There’s more than a little quizzical amusement in Poni Hoax lead singer Nicolas Ker’s voice when he discusses his band’s many influences. “Everybody wants to have a disco beat, and nobody listens to disco,” he exclaims. “In the band, nobody knows disco, nobody owns disco records.”
In a way, it’s a perplexing statement coming from a band that is primarily known for the steamy Italo-disco of their debut single “Budapest.” Helmed by guest vocalist Olga Kouklaki, “Budapest” is a sparse, seductive dancefloor burner with gothic strings and abrasive modulating synths. It’s a track that makes melodrama sound stylish, paranoia appear sexy.
But Poni Hoax would be loath to say that they are merely another disco-rock act. In fact, the quintet would not go as far as to say they are any “kind” of band, a fact that becomes evident on their 2006 self-titled debut LP. Choppy new wave, murder ballads, and the aforementioned disco all have roles in the mix–using Joy Division, Nick Cave, Devo, and Giorgio Moroder as musical touchstones.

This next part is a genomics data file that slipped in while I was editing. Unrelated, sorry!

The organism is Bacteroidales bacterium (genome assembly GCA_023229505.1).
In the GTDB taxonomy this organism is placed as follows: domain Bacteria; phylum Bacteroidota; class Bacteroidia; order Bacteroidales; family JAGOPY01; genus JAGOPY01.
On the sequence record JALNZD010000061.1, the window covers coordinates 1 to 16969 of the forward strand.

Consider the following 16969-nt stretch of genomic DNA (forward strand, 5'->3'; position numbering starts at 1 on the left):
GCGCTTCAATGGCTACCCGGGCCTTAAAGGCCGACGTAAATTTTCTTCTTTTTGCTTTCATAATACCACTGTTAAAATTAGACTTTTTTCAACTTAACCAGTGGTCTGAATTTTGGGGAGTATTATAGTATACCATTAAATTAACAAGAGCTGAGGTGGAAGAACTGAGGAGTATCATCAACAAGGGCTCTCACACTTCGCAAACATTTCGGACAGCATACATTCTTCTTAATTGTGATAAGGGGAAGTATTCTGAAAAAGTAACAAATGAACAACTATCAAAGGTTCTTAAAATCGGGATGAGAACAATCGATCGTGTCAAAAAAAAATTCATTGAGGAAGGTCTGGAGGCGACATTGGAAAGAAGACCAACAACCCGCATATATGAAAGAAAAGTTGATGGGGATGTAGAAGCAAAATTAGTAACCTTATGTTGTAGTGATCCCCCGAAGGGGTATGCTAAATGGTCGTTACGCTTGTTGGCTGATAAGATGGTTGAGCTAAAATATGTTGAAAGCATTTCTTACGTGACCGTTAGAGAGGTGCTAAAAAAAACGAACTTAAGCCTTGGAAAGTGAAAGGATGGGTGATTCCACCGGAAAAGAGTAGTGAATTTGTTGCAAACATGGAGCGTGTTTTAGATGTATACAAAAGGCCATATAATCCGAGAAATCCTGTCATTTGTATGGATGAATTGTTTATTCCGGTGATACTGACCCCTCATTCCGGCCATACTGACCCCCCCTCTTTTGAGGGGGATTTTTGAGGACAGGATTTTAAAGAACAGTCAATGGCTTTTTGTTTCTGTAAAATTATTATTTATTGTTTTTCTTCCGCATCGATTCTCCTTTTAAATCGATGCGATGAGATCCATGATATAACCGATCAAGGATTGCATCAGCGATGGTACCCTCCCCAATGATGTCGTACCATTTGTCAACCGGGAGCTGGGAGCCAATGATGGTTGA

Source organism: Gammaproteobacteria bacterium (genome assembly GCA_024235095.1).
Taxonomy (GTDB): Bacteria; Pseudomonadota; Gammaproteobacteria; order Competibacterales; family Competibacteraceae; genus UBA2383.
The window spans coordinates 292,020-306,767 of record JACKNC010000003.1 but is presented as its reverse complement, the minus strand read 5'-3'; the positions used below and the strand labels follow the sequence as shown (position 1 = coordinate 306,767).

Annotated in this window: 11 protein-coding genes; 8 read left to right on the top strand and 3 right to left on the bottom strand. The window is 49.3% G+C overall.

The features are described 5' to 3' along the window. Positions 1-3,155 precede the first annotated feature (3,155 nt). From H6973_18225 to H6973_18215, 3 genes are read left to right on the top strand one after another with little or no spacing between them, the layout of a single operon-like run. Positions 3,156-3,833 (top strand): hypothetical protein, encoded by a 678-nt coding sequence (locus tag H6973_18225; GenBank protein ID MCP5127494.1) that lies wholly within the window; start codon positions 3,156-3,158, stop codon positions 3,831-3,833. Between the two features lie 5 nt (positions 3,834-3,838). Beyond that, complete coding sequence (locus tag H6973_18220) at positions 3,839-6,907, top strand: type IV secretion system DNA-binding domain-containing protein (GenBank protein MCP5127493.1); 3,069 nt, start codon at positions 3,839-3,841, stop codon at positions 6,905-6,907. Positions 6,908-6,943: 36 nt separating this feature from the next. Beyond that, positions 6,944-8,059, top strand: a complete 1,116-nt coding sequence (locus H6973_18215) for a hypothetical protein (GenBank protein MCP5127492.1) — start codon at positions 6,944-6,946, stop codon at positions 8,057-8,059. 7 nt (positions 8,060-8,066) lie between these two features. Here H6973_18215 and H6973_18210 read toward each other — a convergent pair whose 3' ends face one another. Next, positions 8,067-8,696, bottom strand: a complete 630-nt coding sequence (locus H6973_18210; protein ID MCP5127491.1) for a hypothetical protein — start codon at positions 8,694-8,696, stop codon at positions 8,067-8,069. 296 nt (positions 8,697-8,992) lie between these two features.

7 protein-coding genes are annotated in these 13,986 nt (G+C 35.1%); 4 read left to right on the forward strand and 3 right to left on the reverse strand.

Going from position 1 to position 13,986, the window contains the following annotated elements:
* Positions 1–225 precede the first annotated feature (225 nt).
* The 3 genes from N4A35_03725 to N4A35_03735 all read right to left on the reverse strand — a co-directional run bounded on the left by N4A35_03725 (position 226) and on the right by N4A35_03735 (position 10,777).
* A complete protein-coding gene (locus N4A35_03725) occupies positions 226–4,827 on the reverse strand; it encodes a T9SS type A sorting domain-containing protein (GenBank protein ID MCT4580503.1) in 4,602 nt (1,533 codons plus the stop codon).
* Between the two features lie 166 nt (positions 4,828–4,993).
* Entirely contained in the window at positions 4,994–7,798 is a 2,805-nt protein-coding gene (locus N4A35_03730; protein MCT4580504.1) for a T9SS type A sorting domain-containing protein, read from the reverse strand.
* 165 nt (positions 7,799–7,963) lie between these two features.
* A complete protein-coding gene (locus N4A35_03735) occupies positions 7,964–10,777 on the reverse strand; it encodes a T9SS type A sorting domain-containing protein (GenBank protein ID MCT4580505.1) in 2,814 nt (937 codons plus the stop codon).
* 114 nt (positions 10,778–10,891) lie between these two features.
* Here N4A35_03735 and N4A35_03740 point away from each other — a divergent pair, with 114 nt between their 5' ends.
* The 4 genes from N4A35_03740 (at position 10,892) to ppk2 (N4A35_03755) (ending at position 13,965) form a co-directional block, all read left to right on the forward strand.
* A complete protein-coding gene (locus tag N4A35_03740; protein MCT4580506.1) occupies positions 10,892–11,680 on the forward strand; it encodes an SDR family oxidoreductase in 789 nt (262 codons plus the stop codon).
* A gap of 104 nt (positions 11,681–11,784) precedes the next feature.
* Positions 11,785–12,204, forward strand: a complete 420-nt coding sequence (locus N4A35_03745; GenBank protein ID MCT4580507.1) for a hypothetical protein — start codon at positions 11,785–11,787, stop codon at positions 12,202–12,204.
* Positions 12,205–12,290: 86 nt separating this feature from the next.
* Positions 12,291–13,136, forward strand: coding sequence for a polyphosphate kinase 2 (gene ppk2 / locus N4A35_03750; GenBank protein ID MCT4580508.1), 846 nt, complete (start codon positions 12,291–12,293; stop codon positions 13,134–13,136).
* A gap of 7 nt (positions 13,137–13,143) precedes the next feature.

“It’s a bit of a patchwork,” Ker explains. “The guys did a lot of different things [before Poni Hoax]: some did rap, they all did free jazz, they did funk bands. We can’t do one style; it’s impossible for us.”
Working with eclectic producer and Tigersushi label head Joakim has certainly made things a bit easier. “He’s like the arbiter,” Ker continues, “like the guy on the football field who says, ‘No, your foot goes there.’ Everybody thinks Joakim brings the electronic side–not at all.”
In fact, it seems the electronic element of Poni Hoax’s sound is less beholden to producers or the Paris DJ scene than it is to something much more fundamental: girls. “Laurent [Bardainne, Poni Hoax guitarist/composer] was coming from harsh jazz music, and he was fed up with having 10 people in front of him analyzing everything he played. So he said, ‘Let’s do something with a disco beat, so we’ll have a lot of cute girls dancing!’” explains Ker.